Monday, February 8, 2016

Eat Like Your Grandmother?

"Eat like your grandmother" is a mantra oft repeated in nutritional blogs and on websites. But does it make sense?

My grandmother was a big fan of Crisco. That's the creamy white stuff that's full of trans fats. Unhealthy,  yes, although it sure made tasty pie crusts with half butter (for taste) and half Crisco (for texture). So should I go out and buy a huge container of Crisco?

What's silly about the statement about your grandmother's eating habits is that the eating habits of your grandmother depend on your age and how old people in your family were when they had children. I'm assuming about 25 years between generations, so if you're 20, your grandmother was probably born around 1945. That means she grew up with lots of frozen and processed food, including TV dinners, which were considered hot stuff in the 1950s.

But if you're 70, your grandmother was probably born in the 1890s, when eating habits were very different from what they were in the 1940s and 1950s. And obviously ages between 20 and 70 would have grandparents with birth dates varying to match. If generations in your family were 40 years instead of 25 and you're 70, your grandmother might have been born in the Civil War era.

That makes "Eat like your grandmother" pretty meaningless, except for the idea that her ethnicity, as well as her era, would have influenced her cooking and eating habits. I do think that if most of your ancestors ate a lot of rice, you probably have genes for processing carbohydrates, but if your ancestors ate mostly caribou, you probably have genes that mean you'd do better on a high-meat diet.

What most people mean by "Eat like your grandmother" is probably "Don't eat packaged and fast foods." But then why don't they just say so?

Maybe I'm just in a grumpy mood because I'm doing bookkeeping in preparation for taxes, but I just heard this imprecise mantra one time too many.


  1. Gretchen, you were on BrainFood from the Heartland - The Louie b.Free Radio Show, re :

    1. This comment has been removed by the author.

  2. your book, Stop Diabetes. ..we'd love to have you back!

  3. Oh, some time ago. You can contact me at

  4. My Gran was born in 1885 and lived to be 90. I've actually ended up eating much like her - but without all the pastry and bread and jam - grass fed meat (there was no other kind then) and game, except I now have access to a much wider range of veggies and eat fish more often than on fridays.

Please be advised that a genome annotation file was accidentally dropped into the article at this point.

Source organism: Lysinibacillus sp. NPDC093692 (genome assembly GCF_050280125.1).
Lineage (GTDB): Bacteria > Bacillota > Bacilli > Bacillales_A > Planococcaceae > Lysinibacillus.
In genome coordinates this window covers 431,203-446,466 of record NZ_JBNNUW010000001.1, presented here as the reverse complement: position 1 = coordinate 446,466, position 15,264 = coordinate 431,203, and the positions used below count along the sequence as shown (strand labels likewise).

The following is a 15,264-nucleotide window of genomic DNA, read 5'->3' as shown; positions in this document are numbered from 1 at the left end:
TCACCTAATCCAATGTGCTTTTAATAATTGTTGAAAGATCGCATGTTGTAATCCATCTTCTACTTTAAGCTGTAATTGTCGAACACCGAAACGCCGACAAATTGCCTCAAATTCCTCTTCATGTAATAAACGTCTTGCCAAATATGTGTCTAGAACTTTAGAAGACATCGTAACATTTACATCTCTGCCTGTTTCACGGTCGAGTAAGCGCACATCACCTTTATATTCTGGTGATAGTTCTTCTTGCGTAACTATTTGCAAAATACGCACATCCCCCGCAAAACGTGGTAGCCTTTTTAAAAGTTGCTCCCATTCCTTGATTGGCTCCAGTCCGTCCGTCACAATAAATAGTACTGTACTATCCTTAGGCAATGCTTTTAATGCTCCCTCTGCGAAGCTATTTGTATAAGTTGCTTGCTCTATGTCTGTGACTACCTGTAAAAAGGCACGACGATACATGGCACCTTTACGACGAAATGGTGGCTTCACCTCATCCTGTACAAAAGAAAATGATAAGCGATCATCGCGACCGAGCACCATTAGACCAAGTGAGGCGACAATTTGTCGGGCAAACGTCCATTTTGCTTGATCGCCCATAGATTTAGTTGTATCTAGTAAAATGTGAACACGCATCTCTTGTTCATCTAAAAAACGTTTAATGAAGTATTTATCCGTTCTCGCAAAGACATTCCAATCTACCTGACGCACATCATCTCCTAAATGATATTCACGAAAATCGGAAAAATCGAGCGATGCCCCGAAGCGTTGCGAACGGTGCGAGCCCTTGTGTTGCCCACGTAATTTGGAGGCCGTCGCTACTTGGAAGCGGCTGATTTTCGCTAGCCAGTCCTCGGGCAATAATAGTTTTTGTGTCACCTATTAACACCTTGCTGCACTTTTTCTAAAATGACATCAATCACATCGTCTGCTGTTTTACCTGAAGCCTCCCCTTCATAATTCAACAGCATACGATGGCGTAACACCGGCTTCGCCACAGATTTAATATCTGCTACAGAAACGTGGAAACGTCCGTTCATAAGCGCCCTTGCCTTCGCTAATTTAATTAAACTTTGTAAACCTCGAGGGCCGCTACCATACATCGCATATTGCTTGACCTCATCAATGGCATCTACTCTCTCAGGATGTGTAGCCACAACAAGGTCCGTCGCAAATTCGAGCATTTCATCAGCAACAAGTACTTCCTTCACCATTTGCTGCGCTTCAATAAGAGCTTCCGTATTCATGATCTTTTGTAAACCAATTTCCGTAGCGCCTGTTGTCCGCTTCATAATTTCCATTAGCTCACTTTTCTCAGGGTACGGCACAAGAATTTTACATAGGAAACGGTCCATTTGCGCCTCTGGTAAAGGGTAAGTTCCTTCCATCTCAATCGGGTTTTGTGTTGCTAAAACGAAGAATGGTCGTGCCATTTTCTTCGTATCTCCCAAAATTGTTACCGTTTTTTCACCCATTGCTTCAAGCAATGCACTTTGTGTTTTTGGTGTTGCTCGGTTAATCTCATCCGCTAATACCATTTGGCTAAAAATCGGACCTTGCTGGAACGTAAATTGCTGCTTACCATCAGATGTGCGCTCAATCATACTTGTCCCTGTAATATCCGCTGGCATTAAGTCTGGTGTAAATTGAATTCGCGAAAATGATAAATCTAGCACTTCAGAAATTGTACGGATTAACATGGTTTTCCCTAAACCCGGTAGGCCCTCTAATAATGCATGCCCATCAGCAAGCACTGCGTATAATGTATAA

I eat a bit like my mother too (born 1915 and lived to be 95), we grew a lot of our own veggies and bought mostly local meat, but it was her generation that was hit with the stuff like Crisco. Here in the UK our margarine was made originally from beef fat and milk - and in fact most "processed" food was actually still made from Real Food rather than petrochemicals.

    It was the following generation who like me was suckered into "low fat" and "heart healthy" Omega 6 seed oils laced with trans fats, and the wheat and milk which has been substantially changed by breeding long before GMO came on the scene who have been hit by the "epidemics" of obesity and metabolic diseases.

    I lucked out on not eating many Manufactured Foodlike Substances but I did like all my hearthealthywholegrains and fruit juice, which have not dissimilar results.

    What's really interesting is to see younger people - and their kids - who have also reverted to fresh food and avoid the Low Fat!!! aisles in the supermarket and don't go to McDonalds. I won't live long enough to see if they avoid the consequences of Conventional Wisdom but I suspect they will. Looks like I won't live long enough to see dietary policy change but I suspect there may be more outliers - ie. slim fit healthy folks - among the elephants.

    Perhaps the mantra should be "eat like someone else's grandparents"?

    Whatever you do, don't eat like these two

  5. Maybe "eat like they did in the 19th century"? One problem is that even if everyone did, the world has changed and even grass-finished beef is eating pesticides and breathing polluted air and drinking polluted water. Yes, less water polluted with pathogenic bacteria, but more water polluted with toxins.

    Many of those "healthy" fresh veggies we can buy in the winter come from other countries where we have no control over what they were sprayed with.

    My family is about the same age as yours, and when I once served some "grass fed" beef to my mother, she said she had a flashback to her childhood. She also remembered how wonderful it was when they got the first peas around July 4 because they hadn't had fresh veggies all winter.

    1. Oh yes, my mother had a fetish for not eating strawberries until Wimbledon. One year I bought some at Christmas but the quality wasn't a patch on local stuff.

      Modern pesticides are much less toxic than the previous generation (many of which are still lurking in the environment) and are also ridiculously expensive so farmers use far less of them than in the sixties. The corollary though is that many crops are bred not only for yield but for "pest resistance", ie. toxicity, and there is no way to tell them humans are not pests and shouldn't be poisoned.

      There's much less obvious pollution from coal fires and the like but far more subtle stuff, have you seen what goes into shampoo or cleaning agents, and all the drug residues that go into the water supply via our kidneys?

      Many chemicals may be individually less toxic but no-one has tested the effects of them in combination.

      The other side of the coin is that crops and animals bred for yield don't get the chance to pick up enough micronutrients than older slower growing varieties, and "low fat" meat breeds lack even more in the way of fat-soluble nutrients, probably one reason heirloom varieties and old fashioned breeds taste so much better.